Choir Ideas hrdbk Bramley, H. Samuel Barber hrdbk Brown, A. A Thematic catalog hrdbk Brown, D. Music in the Renaissance pprbk 6. Organist-og Kantorembederne pprbk The Organ of Fifty Years Hence: Mozart and His Music hrdbk Burney, C. A General History of Music, Vol. Aeolian-Skinner Remembered hrdbk The Great Instrumentalists in Historic Photographs: History of the Piano hrdbk Clucas, H.

Choral Technique and Interpretation hrdbk Criswell, P. Musical Acoustics, Second edition hrdbk Cummings, W. Purcell hrdbk Curley, C. The Interpretation of Music hrdbk David, H. Festival Booklets, Number 1: Church Choirs pamphlet Davison, A. Choral Conducting hrdbk Davison, A.

Words and Music pamphlet Dawe, D. Organists of the City of London: A Symposium hrdbk DeVenney, D. The Boston Symphony Orchestra: Handel hrdbk Deutsch, O. A Life in Music Dickinson, E. A Critical Biography hrdbk Donington, R. The Instruments of Music pprbk Donington, R. The Language of the Classical French Organ: Raconte… pprbk Duffield, S.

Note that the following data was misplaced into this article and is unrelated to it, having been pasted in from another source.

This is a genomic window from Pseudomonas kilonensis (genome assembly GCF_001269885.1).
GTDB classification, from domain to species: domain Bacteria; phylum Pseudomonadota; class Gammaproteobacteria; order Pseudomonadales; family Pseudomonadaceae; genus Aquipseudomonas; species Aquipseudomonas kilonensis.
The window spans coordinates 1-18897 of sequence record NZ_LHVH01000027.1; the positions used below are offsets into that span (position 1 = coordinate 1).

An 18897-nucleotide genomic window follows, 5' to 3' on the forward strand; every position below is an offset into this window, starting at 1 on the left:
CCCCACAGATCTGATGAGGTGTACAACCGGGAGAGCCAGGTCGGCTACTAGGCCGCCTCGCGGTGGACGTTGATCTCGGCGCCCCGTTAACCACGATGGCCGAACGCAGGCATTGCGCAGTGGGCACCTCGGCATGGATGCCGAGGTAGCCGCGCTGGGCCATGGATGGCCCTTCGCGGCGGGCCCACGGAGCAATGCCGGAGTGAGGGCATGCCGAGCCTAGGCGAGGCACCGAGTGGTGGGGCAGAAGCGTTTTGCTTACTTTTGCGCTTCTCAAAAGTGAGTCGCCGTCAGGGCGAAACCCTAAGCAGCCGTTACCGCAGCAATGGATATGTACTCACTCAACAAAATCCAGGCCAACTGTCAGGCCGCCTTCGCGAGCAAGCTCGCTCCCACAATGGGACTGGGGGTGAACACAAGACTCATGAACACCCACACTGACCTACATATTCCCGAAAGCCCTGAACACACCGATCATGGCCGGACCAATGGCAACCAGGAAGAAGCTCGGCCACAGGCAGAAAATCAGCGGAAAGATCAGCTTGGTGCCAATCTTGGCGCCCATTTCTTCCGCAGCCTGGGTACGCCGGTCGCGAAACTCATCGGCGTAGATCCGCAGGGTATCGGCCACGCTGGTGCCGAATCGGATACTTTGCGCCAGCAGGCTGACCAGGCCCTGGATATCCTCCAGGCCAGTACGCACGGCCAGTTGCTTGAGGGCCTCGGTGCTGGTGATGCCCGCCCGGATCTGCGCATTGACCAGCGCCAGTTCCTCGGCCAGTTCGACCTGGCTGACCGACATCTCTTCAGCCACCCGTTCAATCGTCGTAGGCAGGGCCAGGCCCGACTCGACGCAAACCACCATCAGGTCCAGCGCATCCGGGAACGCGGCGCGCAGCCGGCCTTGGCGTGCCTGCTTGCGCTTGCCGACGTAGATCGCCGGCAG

Die Orgelbewegung pprbk Einstein, A. Handbuch der Orgelkunde, 2 vol. Orgel und Orgelmusik hrdbk Fellowes, E. Orlando Gibbons and His Family: Keyboard Interpretation pprbk Feschotte, J. An Introduction hrdbk Fesperman, J. A Biographical Study pprbk Foort, R. The Cinema Organ, 2nd Ed. History of Music Fortunato, C. Ralph Vaughan Williams hrdbk Foster, M. Bachs Antlitz pamplet Friis, N. Buxtehude hans by og hans orgel pamphlet Fromm, H. The Key of See: Conducting Choral Music hrdbk Geck, M.